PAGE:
Although some kinds of change to the scheme would require legislation, a great many potential “enhancements” to the scheme could be implemented as and when the Australian Statistician of the day sees fit.

The ABS is trying to maintain the fiction that because names and addresses will not be used, it will be impossible to identify who is included in the [collection]. With such a rich data-set, this is, quite simply, untrue; and the fact that the ABS can utter such a statement gives rise to concerns about the agency's trustworthiness.

In bringing this Proposal forward, the ABS is seriously undermining its hitherto strong reputation. The ABS is also doing great harm to the Census, because the Proposal will significantly reduce people's readiness to complete Census forms, and to do so accurately.

Australian Privacy Foundation, Census 2006 campaign

APF were right then, and their concerns are even more relevant right now.

ABS undermines the vital trust of the public in the government. Without this trust, no free, democratic society can function. This trust is very fragile, and, once damaged, can take a lifetime to restore, submerging the country in chaos and corruption. Wherever there are concerns about, or opposition to a new method of intrusion of individual privacy, we hear the usual reply: that the decision to do so followed an extensive public consultation process. How many people found it easy to obtain the information about a public consultation taking place? Or, more importantly, how many have seen the contents of all the submissions to a certain public consultation? It cannot be called an “extensive public consultation” if very few knew about it, and the opinions of those who disagreed were disregarded. Unless these consultations are widely advertised and the contents of all submissions are made public, the words about extensive public consultation process are merely a cover-up.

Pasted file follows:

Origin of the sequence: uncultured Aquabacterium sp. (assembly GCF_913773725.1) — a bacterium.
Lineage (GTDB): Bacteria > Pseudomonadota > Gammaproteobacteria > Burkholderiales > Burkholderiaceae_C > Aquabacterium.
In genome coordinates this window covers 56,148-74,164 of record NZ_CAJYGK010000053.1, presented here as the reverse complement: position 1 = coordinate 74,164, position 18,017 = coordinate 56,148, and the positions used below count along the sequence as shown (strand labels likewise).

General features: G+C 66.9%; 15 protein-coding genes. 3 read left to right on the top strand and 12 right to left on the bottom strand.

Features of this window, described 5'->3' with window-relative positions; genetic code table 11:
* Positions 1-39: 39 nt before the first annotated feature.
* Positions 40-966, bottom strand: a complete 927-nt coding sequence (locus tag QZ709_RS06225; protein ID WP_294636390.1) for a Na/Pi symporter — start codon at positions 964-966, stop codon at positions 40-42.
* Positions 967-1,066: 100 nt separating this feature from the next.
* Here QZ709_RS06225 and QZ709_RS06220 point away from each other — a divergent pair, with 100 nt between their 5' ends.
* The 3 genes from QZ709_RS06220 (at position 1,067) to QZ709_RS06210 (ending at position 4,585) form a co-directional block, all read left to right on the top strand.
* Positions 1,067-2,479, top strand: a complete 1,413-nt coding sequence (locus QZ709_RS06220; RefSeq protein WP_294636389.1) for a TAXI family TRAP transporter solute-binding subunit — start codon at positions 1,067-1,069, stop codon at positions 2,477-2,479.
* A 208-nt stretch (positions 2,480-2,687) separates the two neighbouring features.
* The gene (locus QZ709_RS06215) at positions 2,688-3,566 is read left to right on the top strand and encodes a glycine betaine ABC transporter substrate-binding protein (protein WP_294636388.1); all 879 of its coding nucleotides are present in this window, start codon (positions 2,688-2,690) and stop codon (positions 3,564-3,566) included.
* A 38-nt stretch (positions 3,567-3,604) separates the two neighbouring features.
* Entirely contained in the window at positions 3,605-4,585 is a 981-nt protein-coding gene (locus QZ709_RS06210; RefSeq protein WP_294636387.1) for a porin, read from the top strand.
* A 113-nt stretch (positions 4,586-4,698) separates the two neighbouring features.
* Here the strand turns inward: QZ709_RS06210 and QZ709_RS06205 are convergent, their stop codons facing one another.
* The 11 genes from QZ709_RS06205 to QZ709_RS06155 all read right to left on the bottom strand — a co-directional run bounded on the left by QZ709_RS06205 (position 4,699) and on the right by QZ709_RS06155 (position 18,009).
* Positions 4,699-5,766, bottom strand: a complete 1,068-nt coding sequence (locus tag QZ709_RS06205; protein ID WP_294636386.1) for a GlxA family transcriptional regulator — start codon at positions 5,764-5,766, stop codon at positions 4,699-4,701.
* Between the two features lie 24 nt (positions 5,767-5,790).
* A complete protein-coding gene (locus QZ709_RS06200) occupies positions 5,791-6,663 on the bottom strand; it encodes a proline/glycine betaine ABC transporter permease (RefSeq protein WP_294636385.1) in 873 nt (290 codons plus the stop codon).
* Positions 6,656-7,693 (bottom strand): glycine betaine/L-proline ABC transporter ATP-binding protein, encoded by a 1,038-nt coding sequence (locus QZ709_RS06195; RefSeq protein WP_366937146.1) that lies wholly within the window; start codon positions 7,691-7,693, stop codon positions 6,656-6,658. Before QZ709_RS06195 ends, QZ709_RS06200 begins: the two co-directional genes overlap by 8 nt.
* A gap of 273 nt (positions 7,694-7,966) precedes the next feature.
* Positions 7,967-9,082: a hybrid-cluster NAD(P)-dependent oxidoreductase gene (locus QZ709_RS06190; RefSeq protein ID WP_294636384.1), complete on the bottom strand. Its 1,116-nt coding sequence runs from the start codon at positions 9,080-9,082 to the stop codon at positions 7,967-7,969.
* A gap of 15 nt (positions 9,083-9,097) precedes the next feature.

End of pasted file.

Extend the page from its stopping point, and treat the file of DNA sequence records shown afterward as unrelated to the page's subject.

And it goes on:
ABS seems to be disregarding the fact that whenever a rich source of data exists, there will always be agencies seeking access to it. And some of those agencies are very powerful. ABS also seems to be ingnoring the fact that until now they have been able to collect the information and develop a reliable set of statistics only because the public had confidence in it. The introduced changes that impact privacy will inevitably erode public confidence and decrease reliability of the collected data. ABS already had to resort to compulsion and coercion to force the participation of some individuals who were avoiding census and surveys because of fears for their privacy and security. What is next?